A scuffling sound crested the mountain of rubble above him, and harsh phrases in German cascaded down to him like stones before an avalanche. Noah tried to pick out the words through the soft cotton blanket draped over his mind, but it was like sifting sand from sugar.
There was a shift in the wreckage, then an aborted curse, and a meaty weight tumbled down to his left amidst a shower of plaster and wood and roof tiles. Rubble pattered against his face and dust settled on his dry lips.
All was silent.
"Hello?" Noah croaked, suddenly wishing for nothing more than for the other man to respond.
"Welcome to the club."
"Verlor meine hände ... wie kann ich eine waffe benutzen." A cough, then a suppressed cry of pain and tears.
Lost...his hands? Can't shoot a gun? Something like that. Poor bastard.
"No gun here either. I think our shootin' days are over, Tex."
"Es tut verdammt weh..." The other man's voice was a sob now.
"Yeah, the pain sucks, I hear you there."
Noah swung out his left hand across the rubble and flailed for a moment, then caught a sweat-soaked collar and tried to pull the man to him. He felt something in his guts tear, and he winced more at the sound of it than the pain. Morphine, don't fail me now.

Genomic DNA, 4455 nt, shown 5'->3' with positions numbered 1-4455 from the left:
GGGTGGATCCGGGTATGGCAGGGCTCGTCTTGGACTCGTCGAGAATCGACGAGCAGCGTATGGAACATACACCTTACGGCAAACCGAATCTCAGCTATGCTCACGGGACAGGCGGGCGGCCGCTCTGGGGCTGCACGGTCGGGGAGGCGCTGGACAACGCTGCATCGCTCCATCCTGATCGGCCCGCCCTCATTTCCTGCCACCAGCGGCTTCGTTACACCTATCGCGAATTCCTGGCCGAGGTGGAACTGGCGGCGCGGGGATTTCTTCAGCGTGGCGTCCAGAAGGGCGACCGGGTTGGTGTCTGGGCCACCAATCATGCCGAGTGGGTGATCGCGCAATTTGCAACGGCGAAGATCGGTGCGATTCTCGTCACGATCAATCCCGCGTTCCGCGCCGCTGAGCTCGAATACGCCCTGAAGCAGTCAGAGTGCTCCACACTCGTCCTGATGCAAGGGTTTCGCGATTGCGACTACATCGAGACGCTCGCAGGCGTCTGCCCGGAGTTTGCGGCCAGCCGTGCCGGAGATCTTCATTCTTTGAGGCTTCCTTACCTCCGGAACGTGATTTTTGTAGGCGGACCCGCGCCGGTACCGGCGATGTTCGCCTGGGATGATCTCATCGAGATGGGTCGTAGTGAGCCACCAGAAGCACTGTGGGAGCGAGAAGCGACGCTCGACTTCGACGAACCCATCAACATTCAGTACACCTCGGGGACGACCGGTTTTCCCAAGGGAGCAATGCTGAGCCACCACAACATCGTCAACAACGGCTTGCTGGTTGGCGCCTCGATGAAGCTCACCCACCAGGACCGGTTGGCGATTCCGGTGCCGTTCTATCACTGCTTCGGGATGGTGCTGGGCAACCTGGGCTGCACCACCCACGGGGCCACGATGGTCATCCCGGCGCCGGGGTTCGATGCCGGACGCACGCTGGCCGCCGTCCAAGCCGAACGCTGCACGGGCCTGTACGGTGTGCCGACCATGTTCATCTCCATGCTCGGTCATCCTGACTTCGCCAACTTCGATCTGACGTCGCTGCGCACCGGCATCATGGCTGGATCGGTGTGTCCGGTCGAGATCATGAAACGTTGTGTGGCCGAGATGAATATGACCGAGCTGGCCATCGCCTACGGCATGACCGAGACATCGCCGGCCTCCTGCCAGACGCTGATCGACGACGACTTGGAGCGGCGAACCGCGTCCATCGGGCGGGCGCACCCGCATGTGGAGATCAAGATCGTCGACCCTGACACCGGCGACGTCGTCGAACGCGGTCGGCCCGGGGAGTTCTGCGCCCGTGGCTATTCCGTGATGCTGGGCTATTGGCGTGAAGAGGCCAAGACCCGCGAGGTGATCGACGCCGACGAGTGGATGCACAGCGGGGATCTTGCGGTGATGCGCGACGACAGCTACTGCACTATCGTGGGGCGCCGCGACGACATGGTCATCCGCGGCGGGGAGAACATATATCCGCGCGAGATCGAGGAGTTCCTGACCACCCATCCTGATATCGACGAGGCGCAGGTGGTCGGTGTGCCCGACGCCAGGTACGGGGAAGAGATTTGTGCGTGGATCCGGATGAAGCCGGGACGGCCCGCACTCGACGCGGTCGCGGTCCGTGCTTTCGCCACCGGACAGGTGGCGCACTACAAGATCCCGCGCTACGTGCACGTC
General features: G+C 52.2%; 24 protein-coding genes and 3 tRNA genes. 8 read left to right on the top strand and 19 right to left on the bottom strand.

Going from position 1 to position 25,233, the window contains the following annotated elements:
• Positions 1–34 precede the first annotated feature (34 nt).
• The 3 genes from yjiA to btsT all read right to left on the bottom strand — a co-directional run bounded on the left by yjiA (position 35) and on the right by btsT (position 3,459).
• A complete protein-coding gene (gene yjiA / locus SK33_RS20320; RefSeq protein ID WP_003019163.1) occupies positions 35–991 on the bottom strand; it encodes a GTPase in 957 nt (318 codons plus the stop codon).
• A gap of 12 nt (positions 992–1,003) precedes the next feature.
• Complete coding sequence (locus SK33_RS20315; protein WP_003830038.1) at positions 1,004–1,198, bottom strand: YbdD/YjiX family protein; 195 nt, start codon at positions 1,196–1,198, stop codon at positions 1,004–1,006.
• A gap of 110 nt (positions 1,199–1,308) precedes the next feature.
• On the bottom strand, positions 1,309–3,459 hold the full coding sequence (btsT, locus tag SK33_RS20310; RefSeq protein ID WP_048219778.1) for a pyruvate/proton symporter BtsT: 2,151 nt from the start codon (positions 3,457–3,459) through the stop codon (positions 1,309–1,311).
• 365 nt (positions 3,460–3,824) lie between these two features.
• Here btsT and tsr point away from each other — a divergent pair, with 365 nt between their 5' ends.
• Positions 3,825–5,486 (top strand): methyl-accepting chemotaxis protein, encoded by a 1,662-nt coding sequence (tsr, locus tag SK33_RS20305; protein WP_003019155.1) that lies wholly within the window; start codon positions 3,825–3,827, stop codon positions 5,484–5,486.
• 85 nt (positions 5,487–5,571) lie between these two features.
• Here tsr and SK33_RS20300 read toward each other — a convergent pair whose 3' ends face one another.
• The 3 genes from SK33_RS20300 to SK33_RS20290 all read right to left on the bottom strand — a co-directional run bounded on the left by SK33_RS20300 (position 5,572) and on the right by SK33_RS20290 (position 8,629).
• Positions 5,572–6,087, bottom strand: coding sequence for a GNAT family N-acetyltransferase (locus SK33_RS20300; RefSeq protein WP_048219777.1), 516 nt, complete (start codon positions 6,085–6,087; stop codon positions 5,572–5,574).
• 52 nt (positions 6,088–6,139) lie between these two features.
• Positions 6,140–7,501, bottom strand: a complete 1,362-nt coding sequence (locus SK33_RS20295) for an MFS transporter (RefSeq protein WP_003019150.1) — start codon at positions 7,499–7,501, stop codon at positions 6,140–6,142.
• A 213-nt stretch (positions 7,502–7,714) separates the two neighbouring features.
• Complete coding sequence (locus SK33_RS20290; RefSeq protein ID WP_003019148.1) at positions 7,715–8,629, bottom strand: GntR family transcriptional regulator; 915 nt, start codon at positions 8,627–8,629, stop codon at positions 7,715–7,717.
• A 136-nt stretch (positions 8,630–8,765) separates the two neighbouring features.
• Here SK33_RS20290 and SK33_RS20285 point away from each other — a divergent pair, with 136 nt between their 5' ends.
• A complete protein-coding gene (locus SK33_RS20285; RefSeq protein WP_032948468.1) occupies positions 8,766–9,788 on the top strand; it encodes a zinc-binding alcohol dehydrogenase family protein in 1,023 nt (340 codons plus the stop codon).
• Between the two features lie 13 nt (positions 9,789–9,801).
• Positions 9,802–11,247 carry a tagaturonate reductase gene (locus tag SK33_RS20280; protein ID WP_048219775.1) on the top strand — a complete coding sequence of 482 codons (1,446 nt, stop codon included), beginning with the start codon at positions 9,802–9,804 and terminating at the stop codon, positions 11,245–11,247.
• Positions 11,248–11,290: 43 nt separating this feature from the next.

He pulled harder, then got his hands under the man's armpit and hauled him another foot closer. He ran his hand along the man's arm to his forearm, stopping at the mess of wet flesh.
"Mein gott!" The man screamed.
"You weren't kidding, buddy. Gonna be a bitch to take a piss." But you're better off than me. He reached out and pulled on the man's coat, popping a few buttons with the effort, but dragged the smaller man to lie by his side. Noah's lower half felt like it was coming loose from his upper half, and a queer queasiness flooded him.
Swallowing hard, he patted the man's shoulder, and felt the other man's clumsy elbow close around his, a pale imitation of a handshake that was the best either could do.
"Guten abend," the man said between deep breaths.
"Good evening to you. Hell of a pickle here." Pickles. Mona. His sweet, sassy little sister Mona. She liked pickles. His mind was slipping away from him, blurry and numb, but he clutched at it before it escaped entirely. Noah was breathing heavily now. "Tell you...what I'm gonna do. Deal of the day."
Noah unwound the long bandages from around his ruined face and eyes—the reason he had been in the makeshift hospital in the first place—and felt for the stubs of the man's arms. He looped the strips of bandages around one, knotted it, then stretched painfully to the other and used the remaining cloth to do the same.
Noah prepped the final syrette of morphine, lifted the man's shirt, and stuck it into his belly. He held it there until his own numbness was finally complete and his hand fell away.
Story title borrowed from Pink Floyd's song of the same name